representative subset of available State data) derived from the Safe Drinking Water Information System
(Federal version; SDWIS/FED)  database.

    The National Contaminant Occurrence Database (NCOD) is an interface to the actual occurrence
data stored in the SDWIS/FED database and can be queried to provide a summary of the data in
SDWIS/FED for a particular contaminant.  The drinking water occurrence data for sulfate presented
here were  derived from monitoring data available in the SDWIS/FED database. Note, however, that
the SDWIS/FED data used in this report have undergone significant review, edit, and filtering to meet
various data quality objectives for the purposes of this analysis.  Hence, not all data from a particular
source were used, only data meeting the quality objectives described below were included. The
sources of these data, their quality and national aggregation, and the analytical methods used to estimate
a given contaminant's national occurrence (from these data) are discussed in this section (for further
details see USEPA, 200la, 200Ib).
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    3.3.1.1 UCM Rounds 1 and 2

    The 1987 UCM contaminants included 34 volatile organic compounds (VOCs) (USEPA, 1987;
52 FR 25690). Sulfate, an inorganic compound (IOC), was not among these contaminants.  The
UCM (1987) contaminants were first monitored coincident with the Phase I regulated contaminants,
during the 1988-1992 period.  This period is often referred to as "Round 1" monitoring. The
monitoring data collected by the PWSs were reported to the States (as primacy agents), but there was
no protocol in place to report these data to EPA. These data from Round 1 were collected by EPA
from many States over time and put into a database called the Unregulated Contaminant Information
System (URCIS).

    The 1993 UCM contaminants included 13  synthetic organic contaminants (SOCs) and sulfate, the
only IOC (USEPA,  1992a; 57 FR 31776).  Monitoring for the UCM (1993) contaminants began
coincident with the Phase D/V regulated contaminants in 1993 through 1998. This is often referred to
as "Round 2" monitoring. The UCM (1987) contaminants were also included in the Round 2
monitoring. As with other monitoring data, PWSs reported these results to the States. EPA,  during the
past several years, requested that the States submit these historic data to EPA and they are now stored
in the SDWIS/FED  database.

    Monitoring and data collection for sulfate, a UCM (1993) contaminant, began in Round 2.
Therefore, the following discussion regarding data quality screening, data management, and analytical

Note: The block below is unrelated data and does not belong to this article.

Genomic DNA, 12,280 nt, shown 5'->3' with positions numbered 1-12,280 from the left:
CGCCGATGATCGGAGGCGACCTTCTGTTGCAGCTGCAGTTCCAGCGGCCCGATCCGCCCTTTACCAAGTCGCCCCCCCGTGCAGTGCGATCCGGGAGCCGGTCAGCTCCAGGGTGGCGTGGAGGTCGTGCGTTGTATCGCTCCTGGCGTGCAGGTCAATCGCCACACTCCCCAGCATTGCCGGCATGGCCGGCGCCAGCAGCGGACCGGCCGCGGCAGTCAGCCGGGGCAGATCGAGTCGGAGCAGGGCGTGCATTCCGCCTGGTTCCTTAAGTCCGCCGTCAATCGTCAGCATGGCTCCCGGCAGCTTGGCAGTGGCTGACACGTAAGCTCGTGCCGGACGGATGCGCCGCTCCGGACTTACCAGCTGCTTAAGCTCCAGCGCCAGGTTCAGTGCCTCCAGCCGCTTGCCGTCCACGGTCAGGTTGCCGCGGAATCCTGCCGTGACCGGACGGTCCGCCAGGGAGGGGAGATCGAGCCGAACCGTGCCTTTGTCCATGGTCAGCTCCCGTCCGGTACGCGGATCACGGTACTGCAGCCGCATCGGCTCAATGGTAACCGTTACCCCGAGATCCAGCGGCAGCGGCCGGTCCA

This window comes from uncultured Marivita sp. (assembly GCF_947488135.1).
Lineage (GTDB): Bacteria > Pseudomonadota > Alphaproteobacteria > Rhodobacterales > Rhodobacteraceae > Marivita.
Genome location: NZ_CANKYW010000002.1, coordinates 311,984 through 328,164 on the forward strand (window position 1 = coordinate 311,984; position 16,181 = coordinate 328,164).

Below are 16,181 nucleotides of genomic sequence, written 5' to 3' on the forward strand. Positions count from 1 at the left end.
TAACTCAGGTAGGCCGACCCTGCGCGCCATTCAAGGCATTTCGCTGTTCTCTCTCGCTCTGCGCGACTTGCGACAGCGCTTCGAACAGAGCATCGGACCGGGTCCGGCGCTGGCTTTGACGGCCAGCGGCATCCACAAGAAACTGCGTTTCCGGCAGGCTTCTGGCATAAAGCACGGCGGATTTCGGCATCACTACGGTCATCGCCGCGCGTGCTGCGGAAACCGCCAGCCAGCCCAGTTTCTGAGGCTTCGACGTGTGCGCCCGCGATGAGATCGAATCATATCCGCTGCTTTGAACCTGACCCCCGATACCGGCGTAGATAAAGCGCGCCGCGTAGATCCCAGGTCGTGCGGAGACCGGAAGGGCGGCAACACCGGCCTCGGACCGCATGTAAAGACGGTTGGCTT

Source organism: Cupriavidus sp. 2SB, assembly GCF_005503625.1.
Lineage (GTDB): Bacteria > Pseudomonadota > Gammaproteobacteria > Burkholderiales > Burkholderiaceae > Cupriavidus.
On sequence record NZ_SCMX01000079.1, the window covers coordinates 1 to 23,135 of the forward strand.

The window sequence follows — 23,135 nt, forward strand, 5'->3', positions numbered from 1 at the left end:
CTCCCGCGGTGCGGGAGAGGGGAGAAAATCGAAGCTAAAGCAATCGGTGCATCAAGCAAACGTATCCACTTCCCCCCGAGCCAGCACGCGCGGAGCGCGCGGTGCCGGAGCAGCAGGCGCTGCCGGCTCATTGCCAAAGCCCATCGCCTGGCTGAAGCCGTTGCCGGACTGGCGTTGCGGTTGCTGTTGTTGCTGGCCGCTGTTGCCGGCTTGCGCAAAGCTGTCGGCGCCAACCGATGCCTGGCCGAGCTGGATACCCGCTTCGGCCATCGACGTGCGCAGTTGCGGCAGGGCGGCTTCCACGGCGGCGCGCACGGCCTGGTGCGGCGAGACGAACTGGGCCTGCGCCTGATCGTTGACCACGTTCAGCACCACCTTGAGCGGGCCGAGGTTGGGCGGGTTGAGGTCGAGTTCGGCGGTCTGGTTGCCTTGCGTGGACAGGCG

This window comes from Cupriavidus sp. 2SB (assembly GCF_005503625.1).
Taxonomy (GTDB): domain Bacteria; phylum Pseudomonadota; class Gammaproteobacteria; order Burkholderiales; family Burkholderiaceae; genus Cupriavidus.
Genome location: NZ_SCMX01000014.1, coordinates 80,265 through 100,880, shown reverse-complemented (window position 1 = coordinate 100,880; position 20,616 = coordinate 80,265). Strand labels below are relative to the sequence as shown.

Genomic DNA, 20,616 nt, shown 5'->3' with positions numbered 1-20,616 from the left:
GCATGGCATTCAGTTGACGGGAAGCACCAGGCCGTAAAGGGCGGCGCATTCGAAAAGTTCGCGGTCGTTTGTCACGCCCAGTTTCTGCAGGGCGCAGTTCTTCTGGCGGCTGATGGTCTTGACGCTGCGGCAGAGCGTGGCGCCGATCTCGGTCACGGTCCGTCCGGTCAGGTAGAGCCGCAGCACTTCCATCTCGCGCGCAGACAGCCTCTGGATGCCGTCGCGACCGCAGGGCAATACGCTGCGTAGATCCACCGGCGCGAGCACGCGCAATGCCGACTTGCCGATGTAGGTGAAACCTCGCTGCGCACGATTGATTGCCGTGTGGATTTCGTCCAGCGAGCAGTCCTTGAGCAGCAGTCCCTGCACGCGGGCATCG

methods is restricted to SDWIS/FED. Discussion of the URCIS database is included where relevant,
but it is worth noting that the various quality screening, data management, and analytical processes were
nearly identical for the two databases. For further details on the two monitoring periods as well as the
databases, see USEPA (200la) and USEPA (200Ib).

    3.3.1.2 Developing a Nationally Representative Perspective

    The Round 2 data contain contaminant occurrence data from a total of 35 primacy entities
(including 34 States and data for some tribal systems).  However, data from some States are
incomplete and biased. Furthermore, the national representativeness of the data is problematic because
the data were not collected in a systematic or random statistical framework. These State data could be
heavily skewed to low-occurrence or high-occurrence settings.  Hence, the State data were evaluated
based on pollution-potential indicators and the spatial/hydrologic diversity of the nation. This evaluation
enabled the construction of a cross-section from the available State data sets that provides a reasonable
representation of national occurrence.

    A national cross-section comprised of the Round 2  State contaminant occurrence databases was
established using the approach developed for the EPA report^ Review of Contaminant Occurrence
in Public Water Systems (USEPA, 1999d). This approach was developed to support occurrence
analyses for EPA's Chemical Monitoring Reform (CMR) evaluation, and was supported by peer
reviewers and stakeholders. The approach cannot provide a "statistically representative" sample

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because the original monitoring data were not collected or reported in an appropriate fashion.
However, the resultant "national cross-section" of States should provide a clear indication of the central
tendency of the national data. The remainder of this section provides a summary description of how the
national cross-section from the SDWIS/FED (Round 2) database was developed.  The details of the
approach  are presented in other documents (USEPA, 200la, 200Ib); readers are referred to these for
more specific information.

    3.3.1.2.1 Cross-Section Development